A) Comparison of Precision-Recall curves and B) Receiver Operator Characteristic (ROC) curves for clinical laboratory tests and 11 blood metabolites classifying participants in the bottom quartile of Shannon diversity using 10-fold CV implementation of Random forests. C) Out-of-sample R2 scores from penalized regression models predicting Shannon diversity using each omics platform individually, or in different combinations. Values are presented as mean R2 across 10-fold CV +/- standard error of the mean. Performance of metabolomics alone was compared to performance of metabolomics in combination with clinical labs, proteomics, and clinical labs and proteomics using a two-sided nonparametric Mann-Whitney U test. The P-Values for these comparisons are shown. No multiple hypothesis correction was implemented in this analysis. There was no significant improvement or decrease in performance when all analytes were combined relative to metabolomics data alone.
Supplementary Figure 5 Evaluating the blood metabolome-gut microbiome relationship under different disease conditions.
A&B) Relationship of observed and metabolome predicted Chao1 (A) and PD whole tree (B) diversity with self-reported measures of gastrointestinal (GI) health, as well as antibiotics use, using an OLS regression model adjusted for sex, age, and BMI. Conditions colored in red are significantly associated with both the observed and metabolome predicted metric (P-Value<0.05). C) The relationship of various GI measures with Shannon and metabolome predicted (mShannon) diversity, modelled using OLS regression adjusted for the same covariates as in (A) and (B) as well as antibiotics use (N=311). D) Comparison of mean out-of-sample performance of LASSO in predicting Shannon diversity in the whole cohort (black) and in participants who have not taken antibiotics in the last three months (gray - all 659 metabolites, red - only the 40 metabolites identified in the original analysis). Values are presented as mean +/- the Standard Error of the Mean. E) A scatter plot of metabolome predicted (mShannon) diversity and observed Shannon diversity in participants who have not taken antibiotics in the last three months, generated using only the 40 metabolites originally identified in this study. The mean R2 across the 10 cross validations, Pearson r of observed versus mShannon values, and corresponding P-Value are shown.
Supplementary Figure 6 Relationship of the plasma metabolome and Shannon diversity changes across BMI classes.
A) β-coefficients for each of the 11 metabolites retained by all 10 LASSO models from an OLS regression model with Shannon diversity as the dependent variable and sex and age included as covariates in the discovery cohort. The cohort was stratified based on defined BMI cutoffs and models were fitted independently for each BMI class. B) Scatter plot of PFOS and Shannon diversity for participants whose BMI is less than 25 (normal weight), and equal to or greater than 35 (Obese II/III) in the discovery cohort. C) Comparison of strengths of correlations for 5α-androstan-3β-17α and PFOS with Shannon diversity across obesity in the discovery and validation cohorts. D) Scatter plot of 5α-androstan-3β-17α and Shannon diversity for participants whose BMI is less than 35, and greater than or equal to 35 (Obese II/III) in the validation cohort. Pearson r and P-Values are shown. Lines shown are y~x regression lines, while the shaded region corresponds to the 95% confidence intervals for the slope of the line. Abbreviations: 5α-androstan-3β-17α: 5α-androstan-3β-17α-diol disulfate; PFOS: perfluorooctanosulfic acid.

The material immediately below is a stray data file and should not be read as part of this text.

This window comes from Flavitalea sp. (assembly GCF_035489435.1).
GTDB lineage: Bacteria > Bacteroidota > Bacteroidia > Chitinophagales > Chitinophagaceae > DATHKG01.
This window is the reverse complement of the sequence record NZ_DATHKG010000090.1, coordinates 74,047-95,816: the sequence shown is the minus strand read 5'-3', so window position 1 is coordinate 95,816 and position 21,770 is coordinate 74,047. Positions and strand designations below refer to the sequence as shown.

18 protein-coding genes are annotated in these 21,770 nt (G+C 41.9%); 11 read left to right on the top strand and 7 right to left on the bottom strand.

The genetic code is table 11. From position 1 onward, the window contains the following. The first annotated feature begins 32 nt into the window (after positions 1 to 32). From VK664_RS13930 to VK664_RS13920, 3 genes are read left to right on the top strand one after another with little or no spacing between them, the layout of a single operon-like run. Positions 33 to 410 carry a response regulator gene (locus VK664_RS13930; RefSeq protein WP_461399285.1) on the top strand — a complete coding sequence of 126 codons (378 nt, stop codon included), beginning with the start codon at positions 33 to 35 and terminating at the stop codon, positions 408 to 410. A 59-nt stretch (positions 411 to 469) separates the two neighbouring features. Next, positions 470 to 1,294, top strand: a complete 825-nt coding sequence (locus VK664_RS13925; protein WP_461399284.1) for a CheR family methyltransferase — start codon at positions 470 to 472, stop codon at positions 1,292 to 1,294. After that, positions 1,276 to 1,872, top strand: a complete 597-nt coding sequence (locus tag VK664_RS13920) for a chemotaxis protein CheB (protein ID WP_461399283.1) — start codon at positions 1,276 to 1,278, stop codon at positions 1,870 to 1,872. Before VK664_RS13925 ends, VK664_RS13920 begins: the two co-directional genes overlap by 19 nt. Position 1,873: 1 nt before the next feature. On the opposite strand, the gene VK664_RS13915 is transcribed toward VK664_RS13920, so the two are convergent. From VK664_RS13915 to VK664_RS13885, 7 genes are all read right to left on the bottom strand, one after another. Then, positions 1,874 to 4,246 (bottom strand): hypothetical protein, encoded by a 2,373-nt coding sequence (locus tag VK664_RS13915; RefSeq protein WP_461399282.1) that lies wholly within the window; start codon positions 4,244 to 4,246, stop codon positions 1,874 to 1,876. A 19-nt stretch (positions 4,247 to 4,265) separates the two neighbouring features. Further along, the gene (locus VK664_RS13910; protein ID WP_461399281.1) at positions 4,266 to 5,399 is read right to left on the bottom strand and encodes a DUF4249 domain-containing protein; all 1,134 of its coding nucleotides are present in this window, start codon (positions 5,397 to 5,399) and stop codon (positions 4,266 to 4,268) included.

A) Spearman correlation of each of the 11 strongest metabolites identified in the discovery set (rows) with microbiome genera (columns) in the validation cohort, correcting for multiple hypothesis testing (Benjamini-Hochberg FDR<0.05). Only genus-metabolite correlations that were significant in the discovery cohort were considered. The top bar graph represents the fractional abundance of each genus in the validation cohort, with bars colored by phylum. B) The number of significant Spearman correlations of each of the 11 metabolites retained by all 10 LASSO models (rows) with microbiome genera in the discovery and validation cohorts, correcting for multiple hypothesis testing (Benjamini-Hochberg FDR<0.05).
Supplementary Figs. 1–7 and Supplementary Table 4
Metabolites with non-zero β-coefficients in the LASSO models predicting Shannon diversity.
Association of clinical laboratory results with Shannon diversity in the discovery cohort.
Association of blood proteomics with Shannon diversity in the discovery cohort.
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Wilmanski, T., Rappaport, N., Earls, J.C. et al. Blood metabolome predicts gut microbiome α-diversity in humans. Nat Biotechnol 37, 1217–1228 (2019). https://doi.org/10.1038/s41587-019-0233-9